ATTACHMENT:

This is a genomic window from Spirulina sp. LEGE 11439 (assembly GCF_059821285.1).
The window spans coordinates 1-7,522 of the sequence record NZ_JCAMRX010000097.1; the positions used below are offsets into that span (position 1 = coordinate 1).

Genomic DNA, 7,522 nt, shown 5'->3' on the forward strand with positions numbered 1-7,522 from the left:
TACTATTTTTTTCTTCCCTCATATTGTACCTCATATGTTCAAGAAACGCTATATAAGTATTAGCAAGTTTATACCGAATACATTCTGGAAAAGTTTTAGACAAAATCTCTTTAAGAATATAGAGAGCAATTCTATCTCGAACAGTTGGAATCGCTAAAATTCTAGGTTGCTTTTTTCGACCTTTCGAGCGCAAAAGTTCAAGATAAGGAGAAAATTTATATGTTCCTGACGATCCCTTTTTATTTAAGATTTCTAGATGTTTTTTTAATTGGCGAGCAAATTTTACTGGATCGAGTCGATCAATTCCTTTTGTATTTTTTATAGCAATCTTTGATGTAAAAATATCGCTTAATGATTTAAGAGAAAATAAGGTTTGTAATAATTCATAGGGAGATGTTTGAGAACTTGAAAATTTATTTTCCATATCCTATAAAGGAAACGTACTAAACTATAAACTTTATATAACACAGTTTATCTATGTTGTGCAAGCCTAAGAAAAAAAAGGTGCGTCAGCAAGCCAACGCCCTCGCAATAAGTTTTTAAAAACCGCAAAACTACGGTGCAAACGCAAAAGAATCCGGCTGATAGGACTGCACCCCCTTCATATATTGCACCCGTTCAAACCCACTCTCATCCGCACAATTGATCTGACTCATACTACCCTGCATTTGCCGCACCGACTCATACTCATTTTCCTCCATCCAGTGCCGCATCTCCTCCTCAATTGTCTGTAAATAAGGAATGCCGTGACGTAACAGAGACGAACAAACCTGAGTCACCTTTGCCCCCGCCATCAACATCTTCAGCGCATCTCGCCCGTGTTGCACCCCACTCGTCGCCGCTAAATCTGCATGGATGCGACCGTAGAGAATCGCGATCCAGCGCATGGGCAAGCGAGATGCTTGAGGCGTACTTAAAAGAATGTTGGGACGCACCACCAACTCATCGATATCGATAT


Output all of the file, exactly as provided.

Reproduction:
This is a genomic window from Spirulina sp. LEGE 11439 (assembly GCF_059821285.1).
The window spans coordinates 1-7,522 of the sequence record NZ_JCAMRX010000097.1; the positions used below are offsets into that span (position 1 = coordinate 1).

Genomic DNA, 7,522 nt, shown 5'->3' on the forward strand with positions numbered 1-7,522 from the left:
TACTATTTTTTTCTTCCCTCATATTGTACCTCATATGTTCAAGAAACGCTATATAAGTATTAGCAAGTTTATACCGAATACATTCTGGAAAAGTTTTAGACAAAATCTCTTTAAGAATATAGAGAGCAATTCTATCTCGAACAGTTGGAATCGCTAAAATTCTAGGTTGCTTTTTTCGACCTTTCGAGCGCAAAAGTTCAAGATAAGGAGAAAATTTATATGTTCCTGACGATCCCTTTTTATTTAAGATTTCTAGATGTTTTTTTAATTGGCGAGCAAATTTTACTGGATCGAGTCGATCAATTCCTTTTGTATTTTTTATAGCAATCTTTGATGTAAAAATATCGCTTAATGATTTAAGAGAAAATAAGGTTTGTAATAATTCATAGGGAGATGTTTGAGAACTTGAAAATTTATTTTCCATATCCTATAAAGGAAACGTACTAAACTATAAACTTTATATAACACAGTTTATCTATGTTGTGCAAGCCTAAGAAAAAAAAGGTGCGTCAGCAAGCCAACGCCCTCGCAATAAGTTTTTAAAAACCGCAAAACTACGGTGCAAACGCAAAAGAATCCGGCTGATAGGACTGCACCCCCTTCATATATTGCACCCGTTCAAACCCACTCTCATCCGCACAATTGATCTGACTCATACTACCCTGCATTTGCCGCACCGACTCATACTCATTTTCCTCCATCCAGTGCCGCATCTCCTCCTCAATTGTCTGTAAATAAGGAATGCCGTGACGTAACAGAGACGAACAAACCTGAGTCACCTTTGCCCCCGCCATCAACATCTTCAGCGCATCTCGCCCGTGTTGCACCCCACTCGTCGCCGCTAAATCTGCATGGATGCGACCGTAGAGAATCGCGATCCAGCGCATGGGCAAGCGAGATGCTTGAGGCGTACTTAAAAGAATGTTGGGACGCACCACCAACTCATCGATATCGATAT